Gun Owner Control

gun
I’m in no danger of becoming an expert on guns. I just don’t care about them very much. They seem expensive, dangerous, and essentially useless for anything I might do. I do have one, though, inherited. An heirloom, kept secure and inaccessible, wrapped in swaddling cloth, with no ammunition in the house.

I don’t like ‘em. I figure if Matt Dillon insisted that anyone entering Dodge check his gun at the city limits, I’m with him. I don’t mind people owning them, just that some of the owners insist upon shooting them in public.

My distaste was encouraged by an excursion into the Willamette National Forest. I’d read that I could get a permit to quarry my own slate from any of several quarries on Forest Service land, and needing some paving for a garden path, I drove up into the mountains. Twenty or thirty miles off the paved road, I started hearing the distinctive pop and ping of what I soon learned was semi-automatic weapon fire. Rounding a corner, I found a camo-clad man leaning over his car, pruning the trees along the road with hot lead. I cringed down in my seat and sort of coasted by him.

This was mere prelude. I passed several more marksmen shooting along that road and I zoomed past, anticipating the peace and quiet I’d find in that quarry. The quarry was chock full of riflemen, ricocheting rounds off pretty much every corner of that rock pile. The ground littered with shell casings. The rock face chipped and crumbling; rendered unusable for the purpose I’d intended. No way to even survey the possibility of gathering my own stones.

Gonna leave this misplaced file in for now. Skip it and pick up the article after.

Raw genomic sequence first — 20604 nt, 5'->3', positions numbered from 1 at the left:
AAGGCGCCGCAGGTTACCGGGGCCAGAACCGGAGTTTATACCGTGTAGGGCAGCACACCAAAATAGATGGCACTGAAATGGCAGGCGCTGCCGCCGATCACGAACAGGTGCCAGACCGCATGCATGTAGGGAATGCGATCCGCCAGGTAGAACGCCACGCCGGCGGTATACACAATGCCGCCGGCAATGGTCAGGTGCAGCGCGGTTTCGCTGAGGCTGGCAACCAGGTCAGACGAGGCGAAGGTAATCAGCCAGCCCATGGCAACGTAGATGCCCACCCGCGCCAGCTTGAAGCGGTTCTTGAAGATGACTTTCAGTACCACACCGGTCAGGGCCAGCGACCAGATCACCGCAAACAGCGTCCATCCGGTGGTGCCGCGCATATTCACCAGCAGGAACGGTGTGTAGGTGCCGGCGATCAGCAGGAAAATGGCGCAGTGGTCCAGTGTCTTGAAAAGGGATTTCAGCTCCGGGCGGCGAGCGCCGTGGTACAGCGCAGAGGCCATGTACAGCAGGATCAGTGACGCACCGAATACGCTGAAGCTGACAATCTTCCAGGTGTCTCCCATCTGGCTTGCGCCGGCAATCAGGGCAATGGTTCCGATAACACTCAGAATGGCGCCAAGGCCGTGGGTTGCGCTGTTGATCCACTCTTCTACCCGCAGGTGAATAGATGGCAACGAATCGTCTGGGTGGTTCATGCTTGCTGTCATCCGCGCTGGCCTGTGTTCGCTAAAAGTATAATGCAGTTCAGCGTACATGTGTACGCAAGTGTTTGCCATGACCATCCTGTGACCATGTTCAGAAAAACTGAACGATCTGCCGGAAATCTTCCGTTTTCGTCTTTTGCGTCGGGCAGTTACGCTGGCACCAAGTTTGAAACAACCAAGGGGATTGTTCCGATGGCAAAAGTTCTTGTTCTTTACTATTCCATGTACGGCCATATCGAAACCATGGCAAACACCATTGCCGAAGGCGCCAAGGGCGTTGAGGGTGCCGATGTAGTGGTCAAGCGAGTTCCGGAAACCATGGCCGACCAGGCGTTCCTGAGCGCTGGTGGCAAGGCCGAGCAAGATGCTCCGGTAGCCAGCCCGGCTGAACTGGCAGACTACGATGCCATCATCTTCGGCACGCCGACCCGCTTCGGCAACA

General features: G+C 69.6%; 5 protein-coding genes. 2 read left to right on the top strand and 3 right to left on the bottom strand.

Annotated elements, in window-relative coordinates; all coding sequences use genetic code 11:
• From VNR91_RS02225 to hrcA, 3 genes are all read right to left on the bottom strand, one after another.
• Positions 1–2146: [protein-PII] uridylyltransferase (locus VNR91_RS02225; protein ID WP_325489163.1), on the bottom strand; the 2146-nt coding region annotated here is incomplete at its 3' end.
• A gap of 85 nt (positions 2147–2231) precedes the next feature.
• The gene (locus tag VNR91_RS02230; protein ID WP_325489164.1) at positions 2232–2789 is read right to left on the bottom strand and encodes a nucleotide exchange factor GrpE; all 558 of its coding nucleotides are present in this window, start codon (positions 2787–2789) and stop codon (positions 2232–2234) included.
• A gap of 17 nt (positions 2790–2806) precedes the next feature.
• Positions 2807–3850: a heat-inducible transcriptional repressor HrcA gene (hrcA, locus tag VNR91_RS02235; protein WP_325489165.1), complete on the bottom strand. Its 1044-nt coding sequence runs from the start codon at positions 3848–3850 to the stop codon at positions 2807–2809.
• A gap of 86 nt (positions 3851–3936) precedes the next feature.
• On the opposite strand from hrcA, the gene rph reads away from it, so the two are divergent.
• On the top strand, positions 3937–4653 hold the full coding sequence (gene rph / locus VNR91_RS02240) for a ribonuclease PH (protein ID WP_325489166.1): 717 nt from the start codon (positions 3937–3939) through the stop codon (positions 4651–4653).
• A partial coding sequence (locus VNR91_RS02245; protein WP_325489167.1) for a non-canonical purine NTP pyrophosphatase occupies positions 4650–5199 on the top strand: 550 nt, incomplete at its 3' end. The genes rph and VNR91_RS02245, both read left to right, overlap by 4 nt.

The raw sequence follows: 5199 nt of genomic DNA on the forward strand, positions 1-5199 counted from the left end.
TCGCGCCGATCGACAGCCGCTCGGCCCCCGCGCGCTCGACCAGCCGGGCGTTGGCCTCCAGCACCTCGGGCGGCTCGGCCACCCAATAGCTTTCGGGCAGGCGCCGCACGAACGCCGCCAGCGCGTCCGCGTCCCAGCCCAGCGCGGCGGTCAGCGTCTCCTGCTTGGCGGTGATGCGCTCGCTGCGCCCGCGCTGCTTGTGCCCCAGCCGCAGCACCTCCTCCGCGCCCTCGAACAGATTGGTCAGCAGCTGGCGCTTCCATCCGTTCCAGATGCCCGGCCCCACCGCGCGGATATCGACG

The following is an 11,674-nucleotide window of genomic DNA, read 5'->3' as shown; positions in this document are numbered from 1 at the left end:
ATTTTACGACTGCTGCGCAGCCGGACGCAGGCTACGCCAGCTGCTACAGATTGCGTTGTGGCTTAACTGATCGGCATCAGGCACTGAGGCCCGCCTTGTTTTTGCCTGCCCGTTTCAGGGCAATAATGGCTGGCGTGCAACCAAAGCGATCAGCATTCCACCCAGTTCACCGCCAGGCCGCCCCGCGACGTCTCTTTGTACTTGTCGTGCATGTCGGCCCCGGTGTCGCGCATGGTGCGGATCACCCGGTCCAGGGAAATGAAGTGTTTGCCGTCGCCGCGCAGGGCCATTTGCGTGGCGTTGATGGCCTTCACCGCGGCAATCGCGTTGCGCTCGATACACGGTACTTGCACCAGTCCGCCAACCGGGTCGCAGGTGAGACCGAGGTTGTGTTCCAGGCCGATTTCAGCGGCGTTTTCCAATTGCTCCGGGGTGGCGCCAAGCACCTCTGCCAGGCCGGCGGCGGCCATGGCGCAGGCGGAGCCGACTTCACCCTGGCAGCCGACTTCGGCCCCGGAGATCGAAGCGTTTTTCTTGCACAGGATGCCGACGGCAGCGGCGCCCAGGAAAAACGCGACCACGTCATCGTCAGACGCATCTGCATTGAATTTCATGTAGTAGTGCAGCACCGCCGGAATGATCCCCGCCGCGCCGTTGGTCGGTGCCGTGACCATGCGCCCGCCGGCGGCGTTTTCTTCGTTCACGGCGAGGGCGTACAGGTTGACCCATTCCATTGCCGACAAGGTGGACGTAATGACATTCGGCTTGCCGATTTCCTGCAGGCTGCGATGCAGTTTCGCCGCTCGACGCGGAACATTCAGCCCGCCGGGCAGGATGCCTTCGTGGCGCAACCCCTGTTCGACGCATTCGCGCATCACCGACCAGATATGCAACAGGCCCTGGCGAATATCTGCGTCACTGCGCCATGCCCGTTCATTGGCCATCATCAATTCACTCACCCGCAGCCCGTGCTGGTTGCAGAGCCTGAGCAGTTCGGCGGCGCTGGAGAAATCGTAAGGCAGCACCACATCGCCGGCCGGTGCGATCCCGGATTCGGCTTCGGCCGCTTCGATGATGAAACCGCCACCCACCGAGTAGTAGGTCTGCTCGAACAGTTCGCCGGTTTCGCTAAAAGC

I exited about as quickly as I’d entered, understanding somehow without anyone explaining to me that any right I might have to survey for paving stones had been trumped by that giggling squad of Sunday snipers. I slipped home without a word, seething a bit.

Those budding marksmen were really no more obnoxious than snowmobilers or trail cyclists, each employing the serenity of nature to make one helluva noise. It’s their right, and I suspect they don’t consider how their right ruins anyone else’s rights. They don’t have to.

When I was in Junior High, I took the mandatory firearms training required to secure a hunting license. My grandpa wanted to take my father, brother, and I up for a little hunt, and I was game. He had a pioneer’s license, having been born in the 1800s and a lifelong hunter, and wanted to pass on the tradition. My dad had once accidentally killed a deer during the Depression. Just up the hill from his home place. He was just a kid, and plugged it out of season with a .22 rifle with a single shot to the back of its head. Needed food. I’d plinked a sparrow once with a BB gun and shot up a few ground squirrel burrows with a childhood friend. Even went quail hunting once. Once. Buckshot’s hard to extract from stiffening quail carcasses.

The training class emphasized curtesy and safety, old-fashioned values. One did not simply open fire on anything. One stalked with the safety on, unloaded that rifle when traversing fences, and kept a steady eye on the surroundings. The only deer I saw when I went on that hunt with grandpa turned out to be my brother. I only had a .22 anyway, but it dawned on me in that moment that I could have killed him just as dead as my dad had killed that Depression-era deer. I caught myself in time to save us both, and divorced myself from that sport immediately thereafter.